Issuers are increasingly consuming financial data to arm themselves with the same knowledge as their company’s investors. This new, data-driven IR strategy has pushed many investor relations officers to adopt technology platforms – like Aiera, Sentieo, and Alphasense – to help them access the same data that investors rely on and use. This includes fundamental and macro data, and more recently, alternative data as well.

While retail investors have historically been seen as a fragmented and hard-to-service group for issuers, that dynamic too has started to change. Now that retail investors have demonstrated their capability to act as a collective group – as well as dominate shareholder percentages – IROs have started to focus more attention on attracting this group of investors.

A Shifting Playing Field

The growth of retail investing has changed market dynamics for institutional investors, forcing them to adopt new data inputs and adjust their market behavior. Retail investors have already started to react to these adjustments by becoming increasingly data savvy themselves.

In short, data is the equalizer, levelling the playing field to help all parties understand the shifting investment landscape. As for the future – there’s a good chance this trend will only continue as investors, and issuers, seek ever more granular data to better understand market dynamics.

How to Get This Data from IEX Cloud

Many of the fundamental and macro-economic datasets listed above are available directly though the IEX Cloud API.

Here’s how to get started:

  1. Log into your IEX Cloud account or sign up for IEX Cloud – you can start for free to access a small amount of basic data or get full access to the platform with a paid plan for as little as $9 per month.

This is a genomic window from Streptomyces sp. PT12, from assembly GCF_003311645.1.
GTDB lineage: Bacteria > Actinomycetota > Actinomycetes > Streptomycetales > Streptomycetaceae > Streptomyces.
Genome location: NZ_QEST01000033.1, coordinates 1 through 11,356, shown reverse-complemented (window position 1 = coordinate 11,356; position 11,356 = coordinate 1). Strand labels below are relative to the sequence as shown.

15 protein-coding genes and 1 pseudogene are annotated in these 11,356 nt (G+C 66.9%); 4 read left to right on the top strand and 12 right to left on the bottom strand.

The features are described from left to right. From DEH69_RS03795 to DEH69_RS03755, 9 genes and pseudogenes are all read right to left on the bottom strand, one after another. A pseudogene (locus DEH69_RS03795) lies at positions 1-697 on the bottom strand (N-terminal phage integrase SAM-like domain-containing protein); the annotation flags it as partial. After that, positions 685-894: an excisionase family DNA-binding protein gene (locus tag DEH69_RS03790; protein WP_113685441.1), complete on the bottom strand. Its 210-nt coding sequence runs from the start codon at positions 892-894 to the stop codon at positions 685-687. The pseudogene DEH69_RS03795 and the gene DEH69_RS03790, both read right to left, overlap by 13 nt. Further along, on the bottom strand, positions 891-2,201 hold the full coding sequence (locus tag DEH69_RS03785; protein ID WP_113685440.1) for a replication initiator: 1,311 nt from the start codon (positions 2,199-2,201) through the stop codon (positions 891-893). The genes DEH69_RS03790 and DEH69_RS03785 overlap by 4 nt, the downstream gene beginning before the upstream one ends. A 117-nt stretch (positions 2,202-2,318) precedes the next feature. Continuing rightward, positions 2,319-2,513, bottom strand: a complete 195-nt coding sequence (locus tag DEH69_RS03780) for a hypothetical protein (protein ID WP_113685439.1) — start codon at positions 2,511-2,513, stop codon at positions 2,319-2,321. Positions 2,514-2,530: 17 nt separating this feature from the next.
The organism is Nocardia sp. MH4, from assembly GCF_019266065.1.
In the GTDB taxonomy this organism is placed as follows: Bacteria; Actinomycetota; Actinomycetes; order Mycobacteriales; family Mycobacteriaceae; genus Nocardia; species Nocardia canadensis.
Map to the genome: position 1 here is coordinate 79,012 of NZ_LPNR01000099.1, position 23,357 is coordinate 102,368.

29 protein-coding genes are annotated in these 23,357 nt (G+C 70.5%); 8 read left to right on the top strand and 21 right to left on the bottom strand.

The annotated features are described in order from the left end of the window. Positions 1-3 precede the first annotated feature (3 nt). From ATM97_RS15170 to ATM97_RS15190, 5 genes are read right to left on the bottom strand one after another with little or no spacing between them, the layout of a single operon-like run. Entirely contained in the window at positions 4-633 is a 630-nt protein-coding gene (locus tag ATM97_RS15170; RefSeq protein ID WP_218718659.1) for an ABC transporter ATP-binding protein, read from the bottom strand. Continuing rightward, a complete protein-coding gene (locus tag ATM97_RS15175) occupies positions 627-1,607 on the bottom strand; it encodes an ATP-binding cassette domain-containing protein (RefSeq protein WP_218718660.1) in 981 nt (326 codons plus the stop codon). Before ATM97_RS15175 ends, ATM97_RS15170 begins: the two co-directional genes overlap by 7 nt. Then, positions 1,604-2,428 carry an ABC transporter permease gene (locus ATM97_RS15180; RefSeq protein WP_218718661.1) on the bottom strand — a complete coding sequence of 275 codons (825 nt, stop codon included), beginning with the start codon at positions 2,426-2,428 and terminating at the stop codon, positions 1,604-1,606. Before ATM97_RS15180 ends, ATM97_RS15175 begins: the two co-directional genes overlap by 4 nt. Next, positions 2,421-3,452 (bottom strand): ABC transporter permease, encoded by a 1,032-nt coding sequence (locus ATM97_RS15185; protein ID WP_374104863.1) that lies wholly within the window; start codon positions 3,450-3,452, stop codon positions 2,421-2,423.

2. Go to the IEX Cloud Console to find your API token. If you're not familiar with how to make an API request, you can also use this guide.
  3. Start accessing data. Click the links above under “Foundational Data” and “Macro Data” data – this will take you to our API documentation, where we’re walk you through how to pull that dataset from our API.


If you have questions, don’t hesitate to reach out to the IEX Cloud team at support@iexcloud.io.

Evan A. Schnidman, Ph.D. is the founder and Managing Partner of EAS Innovation Consulting and was previously the founder and CEO of Prattle, as well as the Head of Data Innovation at Liquidnet.



Disclaimers: This content is not investment advice. Any views or opinions expressed in this blog do not represent the opinions of IEX Cloud or IEX Group.

IEX Cloud Services LLC makes no promises or guarantees herein regarding results from particular products and services, and neither the information, nor any opinion expressed here, constitutes a solicitation or offer to buy or sell any securities or provide any investment advice or service.